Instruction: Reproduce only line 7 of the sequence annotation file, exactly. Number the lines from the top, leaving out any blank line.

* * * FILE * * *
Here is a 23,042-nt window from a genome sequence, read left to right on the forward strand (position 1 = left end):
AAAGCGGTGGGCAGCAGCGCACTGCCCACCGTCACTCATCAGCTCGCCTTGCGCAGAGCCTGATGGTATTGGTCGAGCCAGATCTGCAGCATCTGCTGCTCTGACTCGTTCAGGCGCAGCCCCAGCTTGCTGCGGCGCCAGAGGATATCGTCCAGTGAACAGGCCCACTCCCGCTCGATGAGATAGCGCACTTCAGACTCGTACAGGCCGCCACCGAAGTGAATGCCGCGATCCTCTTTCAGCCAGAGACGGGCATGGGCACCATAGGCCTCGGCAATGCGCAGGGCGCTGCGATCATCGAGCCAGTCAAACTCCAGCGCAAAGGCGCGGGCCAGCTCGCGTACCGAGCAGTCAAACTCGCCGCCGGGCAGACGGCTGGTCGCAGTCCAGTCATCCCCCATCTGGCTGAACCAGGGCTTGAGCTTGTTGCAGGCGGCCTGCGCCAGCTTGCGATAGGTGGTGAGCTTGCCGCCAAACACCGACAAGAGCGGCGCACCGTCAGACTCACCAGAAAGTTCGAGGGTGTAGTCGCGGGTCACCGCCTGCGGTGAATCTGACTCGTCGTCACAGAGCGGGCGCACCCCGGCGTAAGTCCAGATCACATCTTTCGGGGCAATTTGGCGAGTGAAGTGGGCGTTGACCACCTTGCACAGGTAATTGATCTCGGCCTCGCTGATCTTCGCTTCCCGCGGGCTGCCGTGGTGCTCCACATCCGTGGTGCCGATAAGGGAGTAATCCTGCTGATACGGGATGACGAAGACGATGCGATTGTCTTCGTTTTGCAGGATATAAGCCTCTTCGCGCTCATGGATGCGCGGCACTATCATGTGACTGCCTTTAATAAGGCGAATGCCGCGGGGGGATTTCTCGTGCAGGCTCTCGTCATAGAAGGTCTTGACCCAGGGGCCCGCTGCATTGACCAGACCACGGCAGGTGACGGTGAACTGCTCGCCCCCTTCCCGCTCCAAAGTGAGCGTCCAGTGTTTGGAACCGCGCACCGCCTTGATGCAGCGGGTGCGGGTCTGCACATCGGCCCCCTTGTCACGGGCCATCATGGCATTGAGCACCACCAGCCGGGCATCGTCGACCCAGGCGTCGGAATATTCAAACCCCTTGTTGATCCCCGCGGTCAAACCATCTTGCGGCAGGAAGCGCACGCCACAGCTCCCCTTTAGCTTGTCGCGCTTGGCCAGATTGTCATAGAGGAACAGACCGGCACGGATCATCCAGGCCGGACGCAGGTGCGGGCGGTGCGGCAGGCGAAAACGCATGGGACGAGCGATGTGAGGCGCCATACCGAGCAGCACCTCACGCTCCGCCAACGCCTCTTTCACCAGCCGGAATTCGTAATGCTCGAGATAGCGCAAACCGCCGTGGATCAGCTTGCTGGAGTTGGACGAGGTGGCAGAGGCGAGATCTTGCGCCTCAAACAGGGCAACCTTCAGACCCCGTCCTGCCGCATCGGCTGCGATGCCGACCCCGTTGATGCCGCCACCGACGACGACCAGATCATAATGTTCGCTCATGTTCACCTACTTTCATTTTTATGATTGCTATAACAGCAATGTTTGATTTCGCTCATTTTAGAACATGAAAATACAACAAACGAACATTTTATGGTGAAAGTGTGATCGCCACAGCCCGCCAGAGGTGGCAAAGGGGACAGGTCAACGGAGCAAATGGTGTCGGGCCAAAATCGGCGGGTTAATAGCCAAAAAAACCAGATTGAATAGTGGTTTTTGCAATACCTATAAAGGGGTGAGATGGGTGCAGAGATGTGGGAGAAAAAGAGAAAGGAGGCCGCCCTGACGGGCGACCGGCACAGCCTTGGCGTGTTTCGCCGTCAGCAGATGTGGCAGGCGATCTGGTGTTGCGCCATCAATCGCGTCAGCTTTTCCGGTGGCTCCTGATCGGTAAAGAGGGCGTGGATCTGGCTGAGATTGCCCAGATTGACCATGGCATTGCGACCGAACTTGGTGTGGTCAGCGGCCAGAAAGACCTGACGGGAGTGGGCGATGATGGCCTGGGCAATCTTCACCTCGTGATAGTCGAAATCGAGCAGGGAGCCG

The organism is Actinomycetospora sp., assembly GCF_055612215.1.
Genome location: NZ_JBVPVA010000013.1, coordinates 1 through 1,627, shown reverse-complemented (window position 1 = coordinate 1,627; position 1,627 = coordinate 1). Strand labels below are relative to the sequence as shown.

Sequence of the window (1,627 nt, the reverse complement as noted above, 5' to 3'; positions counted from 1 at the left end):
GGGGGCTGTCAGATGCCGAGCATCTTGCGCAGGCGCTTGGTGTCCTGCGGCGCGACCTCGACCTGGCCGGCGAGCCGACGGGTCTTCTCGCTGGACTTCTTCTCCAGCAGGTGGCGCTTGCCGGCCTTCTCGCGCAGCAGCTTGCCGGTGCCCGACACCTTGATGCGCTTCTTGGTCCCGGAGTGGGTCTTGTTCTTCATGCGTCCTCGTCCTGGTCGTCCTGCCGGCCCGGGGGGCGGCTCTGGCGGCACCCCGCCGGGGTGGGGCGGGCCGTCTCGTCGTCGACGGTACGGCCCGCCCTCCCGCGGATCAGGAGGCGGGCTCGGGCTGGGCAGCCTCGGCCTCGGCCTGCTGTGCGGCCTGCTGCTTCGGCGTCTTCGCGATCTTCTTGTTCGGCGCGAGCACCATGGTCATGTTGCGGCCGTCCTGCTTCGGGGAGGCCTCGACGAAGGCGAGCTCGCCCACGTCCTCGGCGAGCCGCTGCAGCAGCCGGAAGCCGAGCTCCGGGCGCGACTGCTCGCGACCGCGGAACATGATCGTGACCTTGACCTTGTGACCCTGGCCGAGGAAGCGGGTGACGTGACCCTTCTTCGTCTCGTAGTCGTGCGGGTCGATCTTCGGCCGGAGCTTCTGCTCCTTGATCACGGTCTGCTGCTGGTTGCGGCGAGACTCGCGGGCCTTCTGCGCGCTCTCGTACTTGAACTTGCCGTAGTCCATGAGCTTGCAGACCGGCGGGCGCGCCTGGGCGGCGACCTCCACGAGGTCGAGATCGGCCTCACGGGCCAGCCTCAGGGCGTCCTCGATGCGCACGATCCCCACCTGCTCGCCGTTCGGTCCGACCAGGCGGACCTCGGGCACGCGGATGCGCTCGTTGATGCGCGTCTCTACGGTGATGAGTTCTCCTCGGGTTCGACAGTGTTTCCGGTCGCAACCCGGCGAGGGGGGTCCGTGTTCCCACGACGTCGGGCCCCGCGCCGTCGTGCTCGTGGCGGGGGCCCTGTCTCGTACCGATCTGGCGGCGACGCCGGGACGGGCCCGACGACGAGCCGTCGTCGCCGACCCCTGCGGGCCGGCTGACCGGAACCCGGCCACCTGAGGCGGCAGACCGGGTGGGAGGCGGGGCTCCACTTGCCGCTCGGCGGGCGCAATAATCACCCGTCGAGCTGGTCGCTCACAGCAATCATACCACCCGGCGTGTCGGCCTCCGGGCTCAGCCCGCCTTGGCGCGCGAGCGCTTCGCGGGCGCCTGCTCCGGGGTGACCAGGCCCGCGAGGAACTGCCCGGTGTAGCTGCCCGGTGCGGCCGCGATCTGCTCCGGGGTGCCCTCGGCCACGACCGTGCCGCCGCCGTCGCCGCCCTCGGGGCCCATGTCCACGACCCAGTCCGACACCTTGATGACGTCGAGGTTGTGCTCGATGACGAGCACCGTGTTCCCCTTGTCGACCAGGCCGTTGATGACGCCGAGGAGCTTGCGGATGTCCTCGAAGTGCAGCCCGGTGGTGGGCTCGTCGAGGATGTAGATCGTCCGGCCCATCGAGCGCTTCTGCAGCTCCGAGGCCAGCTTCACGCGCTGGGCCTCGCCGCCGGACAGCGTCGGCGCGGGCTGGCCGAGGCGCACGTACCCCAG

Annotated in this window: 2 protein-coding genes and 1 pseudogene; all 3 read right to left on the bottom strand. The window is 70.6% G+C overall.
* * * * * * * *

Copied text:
Annotated in this window: 2 protein-coding genes and 1 pseudogene; all 3 read right to left on the bottom strand. The window is 70.6% G+C overall.